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Higher Education? – Indeed

By Bill Tierney

by Bill Tierney Andrew Hacker has been writing about poverty for as long as I have been in the academy.  His writing is elegant, thoughtful, and provocative.  His work in the New York Review of Books is the sort of article I turn to first when I open the Review.  I approached his book, Higher […]

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First Fridays with Mark DeFusco: November

By Stefani Relles

On the first Friday of each month, we’re joined by guest scholar, Mark DeFusco. Want to know more about Mark? For a PBS Frontline interview, click here. First Friday – Revisited by Dr. Mark DeFusco First Fridays used to hold particular significance to me growing up.   My parents, offspring of immigrants, took great pride in enrolling […]

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Appointing Professors

By Bill Tierney

by Bill Tierney I have two regrettable worries here, both signs of the current times, and both likely to decrease the quality of academic life.  Both stories revolve around academic appointments. Case #1: Who appoints professors? Ultimately, the Board and President do, just as they are responsible for everything else at the institution.  But it […]

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PC University!

By Bill Tierney

by Bill Tierney Many years ago a friend came over to my house shaking his head about his parenting skills.  His 5 year old son had been hitting his four year old sister.  In turn, my friend had spanked his son as a way to teach him not to hit his sister.  “Somehow I think […]

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Secretary Duncan and education as social justice

By Randy Clemens

by Randy Clemens Department of Education Secretary Arne Duncan recently received a service award from Harvard’s Phillips Brooks House Association, a student-directed social service organization. During his speech, he rightly stated that education is the civil rights issue of our generation. Secretary Duncan’s speech is a necessary piece–the acknowledgement of inequitable opportunities and resources–to completing […]

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Retirement Planning and Pension Reform 101

By Bill Tierney

by Bill Tierney A great many decisions for me at base are philosophical statements about how we think we should live our lives.  Social security to me is a belief that we are all connected and that in our later years we should enable individuals to receive some economic benefit so they are not reduced […]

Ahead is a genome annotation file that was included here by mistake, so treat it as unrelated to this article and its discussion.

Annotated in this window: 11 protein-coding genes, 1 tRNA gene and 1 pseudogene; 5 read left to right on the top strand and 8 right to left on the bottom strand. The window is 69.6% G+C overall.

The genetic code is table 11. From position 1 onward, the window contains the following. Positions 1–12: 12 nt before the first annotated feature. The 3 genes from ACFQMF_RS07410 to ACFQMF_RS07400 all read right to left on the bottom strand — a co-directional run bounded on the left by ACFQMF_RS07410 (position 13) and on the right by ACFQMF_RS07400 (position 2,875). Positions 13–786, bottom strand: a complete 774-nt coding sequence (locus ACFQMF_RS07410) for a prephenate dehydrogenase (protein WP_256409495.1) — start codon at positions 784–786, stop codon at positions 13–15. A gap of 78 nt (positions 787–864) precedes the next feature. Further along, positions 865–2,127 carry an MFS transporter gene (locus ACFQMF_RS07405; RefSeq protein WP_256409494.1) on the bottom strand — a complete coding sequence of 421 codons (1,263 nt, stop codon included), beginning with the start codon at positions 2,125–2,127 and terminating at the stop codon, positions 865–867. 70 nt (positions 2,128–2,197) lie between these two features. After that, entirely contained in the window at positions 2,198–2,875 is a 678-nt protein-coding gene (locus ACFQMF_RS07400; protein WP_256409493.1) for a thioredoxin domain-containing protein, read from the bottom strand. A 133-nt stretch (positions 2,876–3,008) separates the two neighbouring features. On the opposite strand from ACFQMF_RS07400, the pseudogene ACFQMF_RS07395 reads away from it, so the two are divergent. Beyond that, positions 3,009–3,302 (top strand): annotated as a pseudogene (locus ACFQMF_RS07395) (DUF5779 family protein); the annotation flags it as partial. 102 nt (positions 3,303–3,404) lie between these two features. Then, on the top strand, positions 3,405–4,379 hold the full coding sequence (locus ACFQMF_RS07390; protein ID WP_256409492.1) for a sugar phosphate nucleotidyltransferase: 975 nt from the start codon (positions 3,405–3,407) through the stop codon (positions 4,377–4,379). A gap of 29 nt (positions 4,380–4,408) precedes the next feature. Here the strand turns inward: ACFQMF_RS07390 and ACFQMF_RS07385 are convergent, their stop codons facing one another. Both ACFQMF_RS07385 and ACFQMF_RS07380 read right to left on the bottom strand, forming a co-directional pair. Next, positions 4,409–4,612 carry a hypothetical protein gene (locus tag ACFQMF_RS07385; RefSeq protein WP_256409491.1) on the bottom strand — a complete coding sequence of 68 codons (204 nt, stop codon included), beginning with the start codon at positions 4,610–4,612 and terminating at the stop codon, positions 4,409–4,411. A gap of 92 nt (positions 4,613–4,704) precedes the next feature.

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Blog by Numbers: College Graduation Rates

By Stefani Relles

We continue our Blog by Numbers series where we let the statistics do the talking. This one chart shows graduate rates for the UC and CSU.  There are many reasons why so few students graduate in 4 years. But at a time when many are saying students should graduate in less than 4 years, what does […]

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Human subjects and righteous dopefiends

By Bill Tierney

by Bill Tierney Philippe Bourgois wrote In Search of Respect over a decade ago and I have used it repeatedly in my classes and in my writing.  His latest book, Righteous Dopefiend, written with Jeff Schonberg, is a fitting follow-up.  They spent ten years with a group of homeless people addicted to heroin.  The book […]

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Sell the team, Frank

By Bill Tierney

by Bill Tierney I commented in an earlier blog that I’d prefer to keep these posts related to higher education.   So what I’m going to say here is a stretch, but give me some leeway. I love baseball.  I grew up following the Dodgers and hating the Yankees.  When I went to Boston to study […]

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Trick or treat? Teachers and professional development at the haunted schoolhouse of horrors

By Randy Clemens

by Randy Clemens My sisters and I used to trick or treat, collecting our candy in sleeping bags. A successful Halloween night ended with tired legs and a mound of sugary confections to sort through. A good bounty included quality stuff like full-sized candy bars and hand-fulls of Sweetarts. Pennies, candy corn, tootsie rolls, and […]

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